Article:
In the Lord I take refuge.
How then can you say to me,
“Flee like a bird to your mountain.
For look, the wicked bend their bows,
they set their arrows against the strings
to shoot from the shadows at the upright in heart.
When the foundations are being destroyed,
what can the righteous do?”
The Lord is in His holy temple;
The Lord is on His heavenly throne.
We don’t know under what circumstances David was writing this psalm. It is obvious that some dire peril confronted him; possibly this was written during the years when he was on the run from Saul, his persecutor. Whatever may have been happening, it was not an imagined danger. Note the sense of present and imminent threat: the wicked have already bent their bows, the arrows have already been set in the strings. The sense of despair seems overwhelming as the speaker laments that the very foundations are being destroyed, and that even the righteous can do nothing in the face of it.
Someone, perhaps an advisor or even a close friend, was advising David to give up hope and flee.
David’s counselor tells him to “flee like a bird to your mountain” (emphasis mine). David may have had a hidden stronghold in the mountains, but he was wise enough to recognize that no stronghold of our own making is protection enough against the enemy. He had already made his statement of faith in the first line of his song, affirming that “In the Lord I take refuge.” That work “refuge” means “to flee for protection.” David is pointing out the contrast between opposing attitudes and actions; while those looking at the circumstances from an earthly perspective are urging flight to an earthly refuge, David chooses a different kind of flight. He flees instead to God, the only sure refuge.
“The foundations are being destroyed…what can the righteous do?”
What a desolate cry. If you have ever been in a place where it felt like every sure and solid thing in your life was shaken or swept away, then you can relate to this sense of despair. Many in our country are feeling that way today, in the face of the daily heartache and division characterizing the news reports. I can almost picture David’s friend throwing up his hands as he says, “what can the righteous do?” Just give it up, David. Take what you can salvage and run to your mountain; barricade yourself in against the enemy.
Perhaps we are sometimes tempted to take that same advice.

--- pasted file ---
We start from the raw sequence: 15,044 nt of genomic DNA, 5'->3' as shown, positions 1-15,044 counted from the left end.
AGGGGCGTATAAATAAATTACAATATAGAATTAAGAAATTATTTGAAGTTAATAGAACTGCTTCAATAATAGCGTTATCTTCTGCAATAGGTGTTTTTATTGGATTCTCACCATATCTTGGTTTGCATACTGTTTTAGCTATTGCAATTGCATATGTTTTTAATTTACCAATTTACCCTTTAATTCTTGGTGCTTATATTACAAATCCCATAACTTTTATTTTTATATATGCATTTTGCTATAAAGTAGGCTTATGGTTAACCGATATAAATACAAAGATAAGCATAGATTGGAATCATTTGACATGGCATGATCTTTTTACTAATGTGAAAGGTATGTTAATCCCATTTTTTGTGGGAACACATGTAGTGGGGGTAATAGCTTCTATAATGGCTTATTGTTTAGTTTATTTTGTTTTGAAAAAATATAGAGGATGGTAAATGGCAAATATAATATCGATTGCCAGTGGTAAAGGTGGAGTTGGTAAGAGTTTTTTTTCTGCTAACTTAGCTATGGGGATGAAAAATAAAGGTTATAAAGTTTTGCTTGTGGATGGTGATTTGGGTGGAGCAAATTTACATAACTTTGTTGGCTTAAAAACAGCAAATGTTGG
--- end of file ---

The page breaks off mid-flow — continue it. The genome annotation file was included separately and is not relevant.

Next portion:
But David gives a calm, assured response in two powerful statements:
The Lord is in His holy temple.
The Lord is on His heavenly throne.
The Lord is in His holy temple. He is still holy, and He is still worthy of worship. He still holds the key to spiritual peace, and an eternal security that cannot be shaken. When we respond to crisis with worship, we acknowledge that our foundation in Him can NEVER be shaken.
The Lord is on His heavenly throne. He is still sovereign! He still rules world events and holds the fate of kings and nations in His hands. He has not abdicated His position, nor will He ever. As Proverbs 21:1 says, “The king’s heart is a stream of water in the hand of the LORD: He turns it wherever He will.” When we respond to crisis by acknowledging God’s ultimate sovereignty, we can rest in knowing that even a foundation that appears to be crumbling is under perfect control in His hands.
I’ve purposely formatted the verses above into three separate portions because, as I read it, it occurs to me that David is placing “bookend” statements of faith around the words of fear. These faith statements enclose the attitudes of fear and deflate their power. Picturing these declarations as living emotions in my imagination, I smile as I watch the expressions of fear finding no escape either forwards or backwards. They run smack into faith every time!
Let’s choose to “bookend” our fear with faith. As our faith increases, it will eventually surround the fear and crush it into nothingness.
Our God is still in His holy temple.
He is still seated on His heavenly throne.
“Bedrock faith convinces me that despite the apparent chaos of the present moment, God does reign; that regardless of how cast off I may feel, I matter, truly matter, to a God of love; That no pain lasts forever and no evil triumphs in the end.”
--Philip Yancey, “Finding God in Unexpected Places”